Since news leaked late last month that James Comey was President Barack Obama's likely choice to be the next director of the FBI, praise for the former deputy attorney general has been bipartisan and almost universal.
The president’s choice for the job that carries a ten-year term won high marks primarily because Comey, also a former U.S. attorney, is considered a “lawman’s lawman” who is above politics.
Inevitably hailed on all sides of the political spectrum is an incident Comey was involved with nine years ago that resonates with recent news developments.
In 2004, while acting attorney general, Comey refused to certify the legality of aspects of a surveillance program by the National Security Agency.
In order for the Bush White House to continue the program, certification from the attorney general was needed. With then-Attorney General John Ashcroft hospitalized at the time, the decision fell to Comey.
Ashcroft later backed the decision by Comey, who withdrew an earlier threat to resign after President George W. Bush agreed to restructure the program.
Two former FBI agents who were themselves seriously considered for the directorship in the past told Newsmax that the choice of the 52-year-old Comey is outstanding.
“I think it’s good news" that Comey will be appointed, former Oklahoma Gov. Frank Keating, a former FBI agent and U.S. attorney who was considered for the directorship in 1987, told Newsmax. “He says no when he sees something improper, and it’s a credit to his own leadership that he said no on a sensitive matter during the Bush years.”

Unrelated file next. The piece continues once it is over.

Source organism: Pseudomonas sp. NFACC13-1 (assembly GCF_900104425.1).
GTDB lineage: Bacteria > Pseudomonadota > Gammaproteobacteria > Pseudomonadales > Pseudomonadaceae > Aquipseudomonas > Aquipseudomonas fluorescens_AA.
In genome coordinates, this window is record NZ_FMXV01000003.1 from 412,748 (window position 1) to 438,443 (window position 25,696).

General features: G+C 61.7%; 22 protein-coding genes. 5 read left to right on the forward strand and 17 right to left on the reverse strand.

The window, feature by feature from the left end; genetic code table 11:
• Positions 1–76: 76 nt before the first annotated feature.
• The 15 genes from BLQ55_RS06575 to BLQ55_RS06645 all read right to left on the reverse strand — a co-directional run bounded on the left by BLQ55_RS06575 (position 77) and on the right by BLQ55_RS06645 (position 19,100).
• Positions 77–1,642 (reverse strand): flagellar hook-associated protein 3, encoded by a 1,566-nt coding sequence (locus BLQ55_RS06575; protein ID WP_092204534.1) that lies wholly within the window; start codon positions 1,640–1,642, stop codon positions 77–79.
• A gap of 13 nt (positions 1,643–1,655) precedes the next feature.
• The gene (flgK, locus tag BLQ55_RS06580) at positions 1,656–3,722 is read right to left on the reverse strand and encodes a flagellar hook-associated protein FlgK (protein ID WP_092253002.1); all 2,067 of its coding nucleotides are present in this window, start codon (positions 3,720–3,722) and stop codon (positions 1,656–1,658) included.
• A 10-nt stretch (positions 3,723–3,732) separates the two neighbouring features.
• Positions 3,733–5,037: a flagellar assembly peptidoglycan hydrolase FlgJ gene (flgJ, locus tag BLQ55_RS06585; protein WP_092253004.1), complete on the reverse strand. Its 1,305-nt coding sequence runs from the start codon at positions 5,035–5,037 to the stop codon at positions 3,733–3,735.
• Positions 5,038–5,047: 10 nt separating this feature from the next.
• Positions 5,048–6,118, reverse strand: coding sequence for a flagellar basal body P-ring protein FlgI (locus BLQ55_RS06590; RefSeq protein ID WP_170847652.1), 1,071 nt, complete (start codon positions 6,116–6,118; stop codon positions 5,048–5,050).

Neil Welch, former special agent-in-charge of the FBI offices in Buffalo and Philadelphia, was the unanimous pick in 1977 of President Jimmy Carter's search committee for FBI director. Carter rejected the recommendation and instead chose federal Judge William Webster.
Now retired in Florida, Welch told Newsmax: “The early reports certainly indicate [Comey] is a very high quality person who has had some remarkable top level legal experience and has proven himself as a man of great courage and legal integrity in his stand-up performance in the ‘hospital episode.'"
But, as is usually the case with high-level federal appointments, "almost universal" means not everyone is pleased.
The FBI Agents Association of America had publicly endorsed Republican Rep. Mike Rogers of Michigan, the chairman of the House Intelligence Committee and a former FBI agent, to succeed retiring Director Robert Mueller.
“Former agents possess the necessary DNA, which they acquire at the FBI Academy and bureau field offices,” former Republican Rep. Mike Oxley of Ohio, himself a former agent, told Newsmax.
“That’s why the FBI Agents Association supported Mike [Rogers],” said Oxley. The FBIAA has 12,000 members who are active and retired agents.
White House sources said before settling on Comey, the choice for the directorship was down to Comey and Lisa Monaco, the president’s counterterrorism adviser and a longtime top aide to Mueller.
Because of her closeness to Obama and Mueller -- she was frequently seen in photographs with both following the Boston Marathon bombing -- the 45-year-old Monaco was widely seen as the front-runner.
But, because of that very closeness, the same sources said, it was highly likely that Monaco would have faced similar grilling in the Senate confirmation process to that experienced by former counterterrorism adviser John Brennan when he was named CIA director.
In contrast, there is an aura of non-partisanship around Comey.
No FBI director in fact, has been as closely tied to the opposition party of the president appointing him as Comey -- a registered Republican who not only served in the Bush administration but contributed to Obama opponents John McCain in 2008 and Mitt Romney in 2012.
Although there are sure to be stormy confirmation fights ahead for Obama nominees, all signs are James Comey will not be one of them.
John Gizzi is chief political columnist and White House correspondent for Newsmax.
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